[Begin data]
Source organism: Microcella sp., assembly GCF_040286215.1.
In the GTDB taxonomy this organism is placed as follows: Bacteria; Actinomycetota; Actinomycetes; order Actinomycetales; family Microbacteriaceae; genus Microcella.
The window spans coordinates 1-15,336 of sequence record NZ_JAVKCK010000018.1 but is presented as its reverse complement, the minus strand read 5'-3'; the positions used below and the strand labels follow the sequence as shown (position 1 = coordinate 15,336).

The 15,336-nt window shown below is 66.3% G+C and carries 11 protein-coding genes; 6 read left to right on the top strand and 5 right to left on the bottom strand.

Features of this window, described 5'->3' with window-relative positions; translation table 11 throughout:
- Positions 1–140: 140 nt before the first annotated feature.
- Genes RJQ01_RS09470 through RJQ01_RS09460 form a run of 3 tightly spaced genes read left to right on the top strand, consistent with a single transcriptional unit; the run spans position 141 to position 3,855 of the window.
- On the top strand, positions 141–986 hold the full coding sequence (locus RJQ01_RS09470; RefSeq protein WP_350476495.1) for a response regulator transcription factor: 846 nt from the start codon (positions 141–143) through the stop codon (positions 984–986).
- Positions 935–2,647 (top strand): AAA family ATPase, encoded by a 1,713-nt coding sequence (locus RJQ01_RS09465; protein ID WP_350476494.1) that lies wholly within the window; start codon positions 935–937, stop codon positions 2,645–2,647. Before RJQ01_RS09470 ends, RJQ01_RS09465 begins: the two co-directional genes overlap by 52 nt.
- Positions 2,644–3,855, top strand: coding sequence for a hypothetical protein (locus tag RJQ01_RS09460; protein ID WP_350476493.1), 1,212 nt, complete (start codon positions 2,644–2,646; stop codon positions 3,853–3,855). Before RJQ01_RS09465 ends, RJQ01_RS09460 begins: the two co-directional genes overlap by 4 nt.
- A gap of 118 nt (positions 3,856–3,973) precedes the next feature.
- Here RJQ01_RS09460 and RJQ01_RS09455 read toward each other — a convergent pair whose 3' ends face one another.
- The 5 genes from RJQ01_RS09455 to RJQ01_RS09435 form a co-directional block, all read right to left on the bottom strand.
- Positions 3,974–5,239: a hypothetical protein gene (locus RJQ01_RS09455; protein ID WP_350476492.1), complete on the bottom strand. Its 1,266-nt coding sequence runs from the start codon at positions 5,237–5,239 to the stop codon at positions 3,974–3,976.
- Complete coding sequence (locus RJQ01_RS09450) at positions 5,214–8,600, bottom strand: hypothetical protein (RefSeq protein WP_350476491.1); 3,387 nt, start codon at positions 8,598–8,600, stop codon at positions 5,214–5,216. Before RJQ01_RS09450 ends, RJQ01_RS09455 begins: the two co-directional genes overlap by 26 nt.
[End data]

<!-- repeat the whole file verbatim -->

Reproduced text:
Source organism: Microcella sp., assembly GCF_040286215.1.
In the GTDB taxonomy this organism is placed as follows: Bacteria; Actinomycetota; Actinomycetes; order Actinomycetales; family Microbacteriaceae; genus Microcella.
The window spans coordinates 1-15,336 of sequence record NZ_JAVKCK010000018.1 but is presented as its reverse complement, the minus strand read 5'-3'; the positions used below and the strand labels follow the sequence as shown (position 1 = coordinate 15,336).

The 15,336-nt window shown below is 66.3% G+C and carries 11 protein-coding genes; 6 read left to right on the top strand and 5 right to left on the bottom strand.

Features of this window, described 5'->3' with window-relative positions; translation table 11 throughout:
- Positions 1–140: 140 nt before the first annotated feature.
- Genes RJQ01_RS09470 through RJQ01_RS09460 form a run of 3 tightly spaced genes read left to right on the top strand, consistent with a single transcriptional unit; the run spans position 141 to position 3,855 of the window.
- On the top strand, positions 141–986 hold the full coding sequence (locus RJQ01_RS09470; RefSeq protein WP_350476495.1) for a response regulator transcription factor: 846 nt from the start codon (positions 141–143) through the stop codon (positions 984–986).
- Positions 935–2,647 (top strand): AAA family ATPase, encoded by a 1,713-nt coding sequence (locus RJQ01_RS09465; protein ID WP_350476494.1) that lies wholly within the window; start codon positions 935–937, stop codon positions 2,645–2,647. Before RJQ01_RS09470 ends, RJQ01_RS09465 begins: the two co-directional genes overlap by 52 nt.
- Positions 2,644–3,855, top strand: coding sequence for a hypothetical protein (locus tag RJQ01_RS09460; protein ID WP_350476493.1), 1,212 nt, complete (start codon positions 2,644–2,646; stop codon positions 3,853–3,855). Before RJQ01_RS09465 ends, RJQ01_RS09460 begins: the two co-directional genes overlap by 4 nt.
- A gap of 118 nt (positions 3,856–3,973) precedes the next feature.
- Here RJQ01_RS09460 and RJQ01_RS09455 read toward each other — a convergent pair whose 3' ends face one another.
- The 5 genes from RJQ01_RS09455 to RJQ01_RS09435 form a co-directional block, all read right to left on the bottom strand.
- Positions 3,974–5,239: a hypothetical protein gene (locus RJQ01_RS09455; protein ID WP_350476492.1), complete on the bottom strand. Its 1,266-nt coding sequence runs from the start codon at positions 5,237–5,239 to the stop codon at positions 3,974–3,976.
- Complete coding sequence (locus RJQ01_RS09450) at positions 5,214–8,600, bottom strand: hypothetical protein (RefSeq protein WP_350476491.1); 3,387 nt, start codon at positions 8,598–8,600, stop codon at positions 5,214–5,216. Before RJQ01_RS09450 ends, RJQ01_RS09455 begins: the two co-directional genes overlap by 26 nt.